LAWTON: Kaine ties his political work on poverty and environmental issues directly to his faith. But he has been criticized by some Catholics for taking other political positions that differ with church teachings, particularly in his support for abortion rights.
LAWTON: When asked about conflicts between his faith and his politics, he often chooses to highlight his struggle as a governor in allowing executions, something the Catholic Church opposes.
KAINE in speech: I believe in the teachings of my church, but I also know what it is to take an oath to uphold the law. And that upholding oaths is also a virtue, it’s also a moral thing.
LAWTON: On the campaign trail, Kaine speaks frequently and comfortably about his faith. And in a 2012 interview, he told us he urges other Democratic politicians to do the same.
KAINE in interview: We can be inclusive as religious people, without sacrificing any of our sincere beliefs, but we can do it in an inclusive way.
MIKE PENCE in speech: I’m a Christian, a conservative and a Republican…in that order.
LAWTON: Mike Pence grew up in Indiana, in an Irish Catholic Democratic family.
PENCE in speech: Mom and Dad, strong faith. But for me, I found something was missing as I came up. And I went off to college and had largely walked away from the faith I was raised to believe in.
LAWTON: At college, he got involved with a nondenominational Christian fellowship group.
PENCE in speech: I went to a Christian music festival and I heard one preacher after another not talk to me so much about what Jesus has done to save the world, but that what Jesus had done, he’d done for me. And my heart broke with gratitude and I gave my life to Jesus Christ, and it’s made all the difference.
SCHNECK: He found there, I think, a different kind of spirituality, a spirituality that sees a much more direct connection between the individual and Jesus and that really has been a fundamentally important part of his development, not just as an individual but as a politician.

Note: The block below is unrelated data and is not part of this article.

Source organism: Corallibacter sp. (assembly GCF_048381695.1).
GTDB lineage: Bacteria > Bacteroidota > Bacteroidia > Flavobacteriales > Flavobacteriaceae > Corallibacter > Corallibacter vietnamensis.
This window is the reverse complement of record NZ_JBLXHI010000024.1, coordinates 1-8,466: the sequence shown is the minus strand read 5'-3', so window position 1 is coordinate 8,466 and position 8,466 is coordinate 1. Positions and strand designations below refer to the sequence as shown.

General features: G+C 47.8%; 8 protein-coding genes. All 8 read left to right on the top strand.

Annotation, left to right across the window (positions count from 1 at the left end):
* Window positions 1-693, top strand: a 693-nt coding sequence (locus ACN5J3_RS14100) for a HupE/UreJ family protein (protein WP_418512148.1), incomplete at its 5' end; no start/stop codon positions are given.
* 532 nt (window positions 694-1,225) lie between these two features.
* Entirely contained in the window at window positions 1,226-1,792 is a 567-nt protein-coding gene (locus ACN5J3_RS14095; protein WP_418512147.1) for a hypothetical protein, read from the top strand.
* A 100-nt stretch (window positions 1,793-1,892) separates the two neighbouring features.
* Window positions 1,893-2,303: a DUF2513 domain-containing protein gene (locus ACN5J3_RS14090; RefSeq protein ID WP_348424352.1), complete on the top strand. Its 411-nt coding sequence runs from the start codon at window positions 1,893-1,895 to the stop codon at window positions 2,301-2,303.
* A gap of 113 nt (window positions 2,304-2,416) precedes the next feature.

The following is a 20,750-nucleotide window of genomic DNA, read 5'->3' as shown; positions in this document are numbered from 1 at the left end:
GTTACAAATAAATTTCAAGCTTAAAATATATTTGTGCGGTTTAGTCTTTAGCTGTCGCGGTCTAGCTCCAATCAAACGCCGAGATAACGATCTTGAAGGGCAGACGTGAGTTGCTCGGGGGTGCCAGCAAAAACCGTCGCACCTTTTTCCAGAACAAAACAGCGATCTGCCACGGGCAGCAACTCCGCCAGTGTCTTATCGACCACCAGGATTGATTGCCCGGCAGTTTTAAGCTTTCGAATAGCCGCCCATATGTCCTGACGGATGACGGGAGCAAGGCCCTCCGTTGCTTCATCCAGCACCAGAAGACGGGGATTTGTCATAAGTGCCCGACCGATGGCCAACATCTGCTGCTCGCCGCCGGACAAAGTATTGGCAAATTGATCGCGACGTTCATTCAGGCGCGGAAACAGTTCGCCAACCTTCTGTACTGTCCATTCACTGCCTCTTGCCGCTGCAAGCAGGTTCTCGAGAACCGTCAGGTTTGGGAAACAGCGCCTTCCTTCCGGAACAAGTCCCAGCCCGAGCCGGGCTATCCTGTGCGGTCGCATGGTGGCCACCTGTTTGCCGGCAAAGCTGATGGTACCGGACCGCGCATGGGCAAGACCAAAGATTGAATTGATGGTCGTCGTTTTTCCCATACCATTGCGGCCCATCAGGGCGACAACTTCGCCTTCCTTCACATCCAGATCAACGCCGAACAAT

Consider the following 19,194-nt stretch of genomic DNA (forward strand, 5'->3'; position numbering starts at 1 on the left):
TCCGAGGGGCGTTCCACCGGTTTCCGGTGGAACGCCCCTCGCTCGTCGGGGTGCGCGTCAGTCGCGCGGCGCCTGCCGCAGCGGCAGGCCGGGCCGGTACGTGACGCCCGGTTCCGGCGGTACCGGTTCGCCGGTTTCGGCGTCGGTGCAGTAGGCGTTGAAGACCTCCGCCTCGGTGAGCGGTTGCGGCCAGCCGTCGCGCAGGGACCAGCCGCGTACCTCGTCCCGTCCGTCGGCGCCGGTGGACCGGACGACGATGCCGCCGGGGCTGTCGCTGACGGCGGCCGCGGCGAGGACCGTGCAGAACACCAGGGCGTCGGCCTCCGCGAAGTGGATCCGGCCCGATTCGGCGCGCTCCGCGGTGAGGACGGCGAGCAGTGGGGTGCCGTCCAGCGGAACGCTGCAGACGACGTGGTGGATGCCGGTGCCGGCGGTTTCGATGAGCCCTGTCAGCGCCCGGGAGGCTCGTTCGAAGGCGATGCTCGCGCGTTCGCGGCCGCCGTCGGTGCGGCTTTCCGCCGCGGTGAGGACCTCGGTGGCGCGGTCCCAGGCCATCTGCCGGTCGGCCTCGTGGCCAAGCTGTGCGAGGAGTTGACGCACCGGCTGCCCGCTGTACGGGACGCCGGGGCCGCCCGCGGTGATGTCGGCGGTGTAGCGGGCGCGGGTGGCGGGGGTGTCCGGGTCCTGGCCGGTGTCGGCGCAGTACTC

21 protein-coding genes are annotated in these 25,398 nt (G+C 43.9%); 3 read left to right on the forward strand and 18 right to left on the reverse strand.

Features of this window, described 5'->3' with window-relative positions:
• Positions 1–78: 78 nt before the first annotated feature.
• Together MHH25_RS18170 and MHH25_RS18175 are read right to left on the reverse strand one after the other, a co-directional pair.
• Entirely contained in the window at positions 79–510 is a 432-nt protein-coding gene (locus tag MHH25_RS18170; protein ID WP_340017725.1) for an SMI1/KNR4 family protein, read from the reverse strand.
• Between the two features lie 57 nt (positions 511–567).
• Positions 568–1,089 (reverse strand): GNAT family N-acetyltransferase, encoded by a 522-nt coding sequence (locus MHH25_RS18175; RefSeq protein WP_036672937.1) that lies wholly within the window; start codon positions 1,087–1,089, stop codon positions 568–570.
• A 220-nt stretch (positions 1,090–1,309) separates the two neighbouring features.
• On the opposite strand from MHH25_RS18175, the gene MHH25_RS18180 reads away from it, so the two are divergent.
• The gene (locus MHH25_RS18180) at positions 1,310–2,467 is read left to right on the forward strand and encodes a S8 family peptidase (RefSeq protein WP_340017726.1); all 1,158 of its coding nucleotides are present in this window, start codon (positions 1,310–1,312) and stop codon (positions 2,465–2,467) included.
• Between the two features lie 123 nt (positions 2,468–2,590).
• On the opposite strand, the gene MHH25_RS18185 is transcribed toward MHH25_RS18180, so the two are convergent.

LAWTON: Although Pence has referred to himself as an “evangelical Catholic”, in recent years, he has solely attended a series of evangelical Protestant churches.
DANNENFELSER: Faith is in his DNA, it’s who he is, it’s a natural extension of everything he’s about. It informs his life choices, it informs his policy decisions. He and Karen pray before every major decision when it comes to politics, including whether to be the VP nominee or not.
LAWTON: Like Clinton and Kaine, Pence talks often about putting faith into action.
PENCE in speech: Your presence here today demonstrates that you are committed to putting feet on our values, feet on our faith.
LAWTON: For Pence, faith has translated into conservative policy positions, such as his firm opposition to same-sex marriage and abortion.
PENCE in speech: I long to see the day that Roe versus Wade is sent to the ash heap of history where it belongs.
LAWTON: As governor of Indiana, Pence signed a controversial bill that he said protected religious liberty. The bill was supported by conservative evangelicals but opposed by others in the faith community who said it expanded discrimination against LGBT people.
DAVIS: Mike Pence has been deeply formed in the evangelical tradition, particularly the strains of evangelicalism that has sought to put into public policy reflections of the values of the conservative evangelical right.
LAWTON: Pence’s position on the Republican ticket has reassured some white evangelicals and conservative Catholics who had reservations about Trump. Many of them agree with Pence’s view that God has extended special grace to America.
PENCE in speech: In these troubled times at home and abroad, these challenging times for American families, it’s still true that if his people who are called by his name will humble themselves and pray, he will again hear from heaven and I know and I know and I know that he will heal our land.
LAWTON: I’m Kim Lawton reporting